The 99th annual American Legion convention wrapped up in Reno last Thursday with the election of its first female national commander and during the week Legionnaires also received updates on veterans’ care and membership.
Wisconsin delegate Denise Rohan urged her fellow Legionnaires to continue their service not only to the organization but also to the nation, veterans and military personnel serving at home and abroad.
Rohan announced her theme after being sworn in. Family First is based on the American Legion’s motto of “For God and Country.”
“I believe we were put here, where you are today, and in the positions you hold currently for the greater good,” Rohan said. “We are not here to judge one another. We are here to nurture and take care of one another. Families grow through love and support for one another. As an American Legion family — we need to treat each other in that same spirit – like part of our larger extended family.”
Rohan urged delegates to keep up the support for military families as service members continue to be deployed across the world, Rohan urged delegates to continue their support for military families.
“The American Legion family will stand tall next to our heroes and their families,” she said. “There are National Guard and reserve families living in your hometowns who are feeling alone and afraid. Please continue to step up and make connections with those families. And, whenever possible, make that connection before the family member is deployed.”
While Rohan’s year will focus on working together, the outgoing commander, Charles E. Schmidt, told delegates he was concerned about the declining number of people who volunteer and assist with American Legion programs.
“We need to instill values of great citizenship to young people,” Schmidt said, for example, citing programs like oratorical contests, Boys and Girls state and American Legion baseball.
The former commander urged Legionnaires to lobby Congress, the White House and media to convince them freedom is not free, and the country needs a strong military to protect the American way of life. Schmidt asked who the volunteers will be in the next generation to promote these and other programs, help at VA facilities and maintain ideals. Schmidt said volunteers at VA (Veterans Affairs) medical facilities have saved the government $14 million.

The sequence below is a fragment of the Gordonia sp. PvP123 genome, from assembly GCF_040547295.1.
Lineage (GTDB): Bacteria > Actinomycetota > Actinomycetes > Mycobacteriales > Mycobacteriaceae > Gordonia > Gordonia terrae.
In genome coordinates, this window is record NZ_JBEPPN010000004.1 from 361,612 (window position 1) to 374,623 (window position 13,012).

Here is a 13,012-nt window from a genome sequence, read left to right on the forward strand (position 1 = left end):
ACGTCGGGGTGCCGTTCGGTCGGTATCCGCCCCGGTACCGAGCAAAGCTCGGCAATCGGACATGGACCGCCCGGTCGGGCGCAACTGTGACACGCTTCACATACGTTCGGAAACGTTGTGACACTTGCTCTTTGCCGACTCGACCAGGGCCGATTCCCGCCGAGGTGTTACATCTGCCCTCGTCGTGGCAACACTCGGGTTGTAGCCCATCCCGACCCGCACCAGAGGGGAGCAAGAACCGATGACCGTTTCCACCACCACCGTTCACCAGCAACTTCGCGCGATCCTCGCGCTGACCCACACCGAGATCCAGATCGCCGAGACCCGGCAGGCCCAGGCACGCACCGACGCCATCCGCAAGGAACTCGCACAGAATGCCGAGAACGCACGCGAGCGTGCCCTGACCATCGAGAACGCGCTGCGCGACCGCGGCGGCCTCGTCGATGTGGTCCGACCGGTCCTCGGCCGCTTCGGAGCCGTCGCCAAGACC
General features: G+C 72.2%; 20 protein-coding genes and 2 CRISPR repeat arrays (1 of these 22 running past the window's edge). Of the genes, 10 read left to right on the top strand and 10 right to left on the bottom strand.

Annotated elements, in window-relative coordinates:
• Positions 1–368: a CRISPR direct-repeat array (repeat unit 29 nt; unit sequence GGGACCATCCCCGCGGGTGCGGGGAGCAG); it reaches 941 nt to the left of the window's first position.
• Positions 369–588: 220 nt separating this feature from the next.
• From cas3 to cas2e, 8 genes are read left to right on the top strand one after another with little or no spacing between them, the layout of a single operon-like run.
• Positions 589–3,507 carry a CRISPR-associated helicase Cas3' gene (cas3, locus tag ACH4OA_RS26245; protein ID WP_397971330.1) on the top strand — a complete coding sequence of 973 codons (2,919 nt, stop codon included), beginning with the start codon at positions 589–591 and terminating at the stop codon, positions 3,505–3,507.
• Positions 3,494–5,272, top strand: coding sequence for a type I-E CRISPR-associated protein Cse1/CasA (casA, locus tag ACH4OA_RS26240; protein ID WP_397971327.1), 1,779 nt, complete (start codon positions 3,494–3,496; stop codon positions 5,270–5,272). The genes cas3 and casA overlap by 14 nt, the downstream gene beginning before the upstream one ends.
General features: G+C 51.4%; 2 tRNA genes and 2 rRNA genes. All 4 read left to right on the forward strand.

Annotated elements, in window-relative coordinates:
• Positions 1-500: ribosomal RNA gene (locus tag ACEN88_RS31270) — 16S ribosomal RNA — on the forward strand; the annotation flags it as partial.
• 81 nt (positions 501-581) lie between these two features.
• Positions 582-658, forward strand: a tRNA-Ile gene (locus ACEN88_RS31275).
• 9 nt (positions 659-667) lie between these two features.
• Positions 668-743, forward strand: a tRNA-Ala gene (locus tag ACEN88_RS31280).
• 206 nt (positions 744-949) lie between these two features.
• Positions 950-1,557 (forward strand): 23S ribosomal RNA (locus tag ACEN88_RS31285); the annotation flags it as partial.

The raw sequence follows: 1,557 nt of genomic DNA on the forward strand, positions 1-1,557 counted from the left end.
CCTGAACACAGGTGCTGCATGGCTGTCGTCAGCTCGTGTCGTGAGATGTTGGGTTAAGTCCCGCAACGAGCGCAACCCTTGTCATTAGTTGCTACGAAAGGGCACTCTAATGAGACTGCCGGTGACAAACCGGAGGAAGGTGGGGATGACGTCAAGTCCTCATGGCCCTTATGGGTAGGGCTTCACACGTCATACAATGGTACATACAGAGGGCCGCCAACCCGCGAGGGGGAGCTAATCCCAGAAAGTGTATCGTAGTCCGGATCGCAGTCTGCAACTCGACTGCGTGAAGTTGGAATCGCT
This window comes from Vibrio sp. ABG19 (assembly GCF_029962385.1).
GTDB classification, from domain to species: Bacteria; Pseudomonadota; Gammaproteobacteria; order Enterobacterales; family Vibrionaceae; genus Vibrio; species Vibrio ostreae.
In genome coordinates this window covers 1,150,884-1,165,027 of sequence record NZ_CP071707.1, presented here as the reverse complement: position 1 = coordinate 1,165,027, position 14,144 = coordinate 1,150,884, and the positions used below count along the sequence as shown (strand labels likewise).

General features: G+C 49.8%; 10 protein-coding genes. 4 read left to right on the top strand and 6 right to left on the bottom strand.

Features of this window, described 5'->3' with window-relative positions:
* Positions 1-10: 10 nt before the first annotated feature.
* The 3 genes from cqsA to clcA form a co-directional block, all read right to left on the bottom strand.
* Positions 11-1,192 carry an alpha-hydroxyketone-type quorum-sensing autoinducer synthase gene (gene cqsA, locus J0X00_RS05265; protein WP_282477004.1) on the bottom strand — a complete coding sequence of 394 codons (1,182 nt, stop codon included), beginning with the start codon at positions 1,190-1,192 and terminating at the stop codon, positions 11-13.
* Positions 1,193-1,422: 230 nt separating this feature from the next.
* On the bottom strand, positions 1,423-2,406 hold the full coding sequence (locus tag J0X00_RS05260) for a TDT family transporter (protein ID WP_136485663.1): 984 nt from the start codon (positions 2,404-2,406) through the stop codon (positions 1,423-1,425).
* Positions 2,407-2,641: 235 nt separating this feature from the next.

“The American Legion is better off what you put into it,” he added.
Furthermore, he challenged state departments and posts to meet their membership goals because enrollment numbers keep declining. Membership, he said, has fallen to about 2 million, but many veterans — including those from the National Guard, reserves and active military — are eligible to join the American Legion.
“Membership determines our ability to implement and execute our programs,” he said.
One of the convention’s highlights occurred when VA Secretary David Shulkin discussed the improvements in veterans’ healthcare. He said the American Legion helped push five major new pieces of legislation that benefit veterans including an updated GI Bill, VA accountability, Choice legislation and VA appeals modernization.
Shulkin said by talking about problems, the VA and veterans are working to find solutions.
“We’re moving in the right direction,” he said.